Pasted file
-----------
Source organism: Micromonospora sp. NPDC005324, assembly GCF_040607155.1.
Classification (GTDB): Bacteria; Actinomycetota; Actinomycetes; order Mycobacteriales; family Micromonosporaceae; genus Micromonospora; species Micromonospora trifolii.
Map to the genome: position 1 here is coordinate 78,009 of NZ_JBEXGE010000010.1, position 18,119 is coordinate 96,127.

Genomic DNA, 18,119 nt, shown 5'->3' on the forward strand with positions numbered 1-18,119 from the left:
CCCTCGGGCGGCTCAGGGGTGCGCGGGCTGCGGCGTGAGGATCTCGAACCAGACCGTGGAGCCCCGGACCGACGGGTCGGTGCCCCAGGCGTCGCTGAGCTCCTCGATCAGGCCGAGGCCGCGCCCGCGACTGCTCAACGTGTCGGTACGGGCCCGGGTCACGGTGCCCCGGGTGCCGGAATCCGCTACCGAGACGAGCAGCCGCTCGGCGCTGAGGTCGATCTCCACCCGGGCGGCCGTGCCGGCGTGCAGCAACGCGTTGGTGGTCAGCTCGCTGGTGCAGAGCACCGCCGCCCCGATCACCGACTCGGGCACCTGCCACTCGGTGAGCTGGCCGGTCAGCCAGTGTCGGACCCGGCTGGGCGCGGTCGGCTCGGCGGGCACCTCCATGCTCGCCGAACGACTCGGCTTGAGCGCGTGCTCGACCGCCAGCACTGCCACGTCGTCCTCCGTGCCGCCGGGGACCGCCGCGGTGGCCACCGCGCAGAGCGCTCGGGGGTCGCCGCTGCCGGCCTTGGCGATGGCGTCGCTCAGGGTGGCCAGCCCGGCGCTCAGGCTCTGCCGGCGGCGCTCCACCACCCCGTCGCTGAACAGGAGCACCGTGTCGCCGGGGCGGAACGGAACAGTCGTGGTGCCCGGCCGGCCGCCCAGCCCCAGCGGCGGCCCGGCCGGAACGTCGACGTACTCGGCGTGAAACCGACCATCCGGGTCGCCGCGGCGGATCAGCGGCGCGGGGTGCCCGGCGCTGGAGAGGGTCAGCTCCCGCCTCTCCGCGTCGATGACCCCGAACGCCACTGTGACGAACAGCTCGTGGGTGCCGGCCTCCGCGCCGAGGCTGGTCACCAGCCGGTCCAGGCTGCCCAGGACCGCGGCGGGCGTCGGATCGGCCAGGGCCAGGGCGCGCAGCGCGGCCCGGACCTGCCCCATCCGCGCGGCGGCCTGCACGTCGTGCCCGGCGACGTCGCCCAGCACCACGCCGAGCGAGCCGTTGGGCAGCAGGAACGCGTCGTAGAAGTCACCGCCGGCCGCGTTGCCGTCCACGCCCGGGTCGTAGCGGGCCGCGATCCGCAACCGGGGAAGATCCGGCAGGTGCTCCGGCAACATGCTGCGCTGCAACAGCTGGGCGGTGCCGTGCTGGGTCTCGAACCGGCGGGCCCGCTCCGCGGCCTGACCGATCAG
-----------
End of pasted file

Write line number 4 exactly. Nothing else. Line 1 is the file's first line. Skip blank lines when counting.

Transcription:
Genomic DNA, 18,119 nt, shown 5'->3' on the forward strand with positions numbered 1-18,119 from the left: